Seeking Antimatter in a Former Salt Mine

In a former salt mine at the Department of Energy’s Waste Isolation Pilot Plant near Carlsbad New Mexico, all that matters is antimatter. In this deep underground cavern (pictured on bottom right) physicists are putting the finishing touches on a new particle detector, the Enriched Xenon Observatory (EXO).

In the spirit of Halloween, think of antimatter as matter’s ghostly counterpart, a doppelganger with an equal but opposite charge. Every particle has its own antiparticle ghost-twin, for example the antiparticle of the negatively charged electron is the positively charged positron, all other properties (mass, spin, etc.) remain deceptively the same.

But everyone learns at some point that the universe appears to be made entirely out of matter (lesson learned when I ran smack dab into a glass sliding door at the age of six). Which begs the question, if every bit of matter has an equal but opposite antimatter counterpart, why is there so more much matter around us? Where did the antimatter go? In true ghostly fashion, it seems to have vanished.

The EXO experiment is gearing up to find answers to those questions, the parts of physics that explain the puzzling imbalance of matter and antimatter in our universe. Frankly, imbalance is agood thing, no matter how ghostly. When particles and antiparticles draw close, they destroy or annihilate each other, leaving only the energy they were made of behind in the form of radiation. If during the evolution of our universe there were equal amounts of matter and antimatter, annihilation would have resulted in a desolate swamp of leftover radiation and not much else.

Of course, things get muddled when considering neutrinos, fundamental particles that have no charge. Scientists believe neutrinos are also antineutrinos. They act as their own antiparticles, little untraceable neutral ghosts. Experiments like EXO are hoping to discover what makes matter and antimatter behave differently, despite all their similarities. The answer may lie in neutrinos.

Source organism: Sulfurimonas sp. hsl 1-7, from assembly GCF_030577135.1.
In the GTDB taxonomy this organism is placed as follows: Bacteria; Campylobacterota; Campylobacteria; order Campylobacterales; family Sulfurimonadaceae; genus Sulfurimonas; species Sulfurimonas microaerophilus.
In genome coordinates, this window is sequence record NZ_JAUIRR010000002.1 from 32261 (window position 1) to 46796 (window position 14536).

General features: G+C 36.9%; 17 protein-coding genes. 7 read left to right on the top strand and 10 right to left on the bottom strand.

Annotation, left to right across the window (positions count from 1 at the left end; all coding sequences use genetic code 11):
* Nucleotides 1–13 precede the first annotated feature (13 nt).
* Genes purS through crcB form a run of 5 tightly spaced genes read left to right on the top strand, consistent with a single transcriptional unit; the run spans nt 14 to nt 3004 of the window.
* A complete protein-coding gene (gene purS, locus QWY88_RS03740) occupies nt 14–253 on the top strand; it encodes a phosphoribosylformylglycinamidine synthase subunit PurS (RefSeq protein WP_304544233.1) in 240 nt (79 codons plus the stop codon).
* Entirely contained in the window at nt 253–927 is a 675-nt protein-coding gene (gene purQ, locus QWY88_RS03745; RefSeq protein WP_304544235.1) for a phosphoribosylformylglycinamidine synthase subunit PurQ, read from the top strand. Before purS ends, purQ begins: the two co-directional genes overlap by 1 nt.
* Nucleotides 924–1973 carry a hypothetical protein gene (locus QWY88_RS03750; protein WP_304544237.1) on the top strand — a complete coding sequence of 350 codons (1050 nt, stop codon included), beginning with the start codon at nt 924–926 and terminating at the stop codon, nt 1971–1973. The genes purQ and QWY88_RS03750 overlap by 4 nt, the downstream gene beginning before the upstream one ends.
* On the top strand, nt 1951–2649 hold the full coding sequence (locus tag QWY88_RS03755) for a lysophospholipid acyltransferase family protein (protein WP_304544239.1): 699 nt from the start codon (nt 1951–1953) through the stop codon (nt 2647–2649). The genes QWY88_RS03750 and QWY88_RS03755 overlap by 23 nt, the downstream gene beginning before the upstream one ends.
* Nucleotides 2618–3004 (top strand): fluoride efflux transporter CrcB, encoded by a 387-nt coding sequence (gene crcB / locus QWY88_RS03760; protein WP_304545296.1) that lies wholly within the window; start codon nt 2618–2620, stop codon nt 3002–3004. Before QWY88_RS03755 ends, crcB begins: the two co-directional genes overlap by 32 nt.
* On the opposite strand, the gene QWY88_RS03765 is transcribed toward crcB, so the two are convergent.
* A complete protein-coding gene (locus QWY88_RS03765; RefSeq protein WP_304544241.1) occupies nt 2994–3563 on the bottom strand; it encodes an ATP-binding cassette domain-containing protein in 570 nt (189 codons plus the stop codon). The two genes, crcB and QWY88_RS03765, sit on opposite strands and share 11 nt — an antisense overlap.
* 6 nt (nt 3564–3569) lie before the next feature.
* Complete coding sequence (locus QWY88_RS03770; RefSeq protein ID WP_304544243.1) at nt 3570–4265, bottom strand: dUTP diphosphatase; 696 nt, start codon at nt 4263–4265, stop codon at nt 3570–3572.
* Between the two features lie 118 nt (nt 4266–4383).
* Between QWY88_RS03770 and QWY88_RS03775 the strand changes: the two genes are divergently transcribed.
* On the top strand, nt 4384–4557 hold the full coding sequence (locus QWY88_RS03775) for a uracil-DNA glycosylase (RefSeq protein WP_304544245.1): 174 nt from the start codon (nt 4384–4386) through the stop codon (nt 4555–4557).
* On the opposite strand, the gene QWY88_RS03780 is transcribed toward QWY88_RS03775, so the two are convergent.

The ton-scale experiment is searching for a special type of nuclear decay called neutrinoless double beta decay in the 136 isotope of Xenon. Yet to be observed, neutrinoless double beta decay occurs when two neutrons in a nucleus are simultaneously converted to protons that emit two electrons without emitting any antineutrinos. In normal beta decay (first observed in 1986), two neutrons become protons that emit two electrons along with two antineutrinos.

Seeing neutrinoless double beta decay would prove that the neutrino really is its own antiparticle. Moreover, obtaining a measurement of the neutrinoless double beta decay half-life would allow scientists to determine the exact mass of the neutrino.

There are actually numerous experiments around the world focusing on differences in the decays of particles, like NEMO at the Frejus Underground Laboratory, the CUORE at the Cryogenic Underground Observatory for Rare Events, and COBRA at the Cadmium- Telluride O-neutrino double- Beta Research Apparatus, to name a few.

So this Halloween, while gorging on matter in the form of candy, think of a yet-to-be-discovered strange antiworld of antimatter. Scary!

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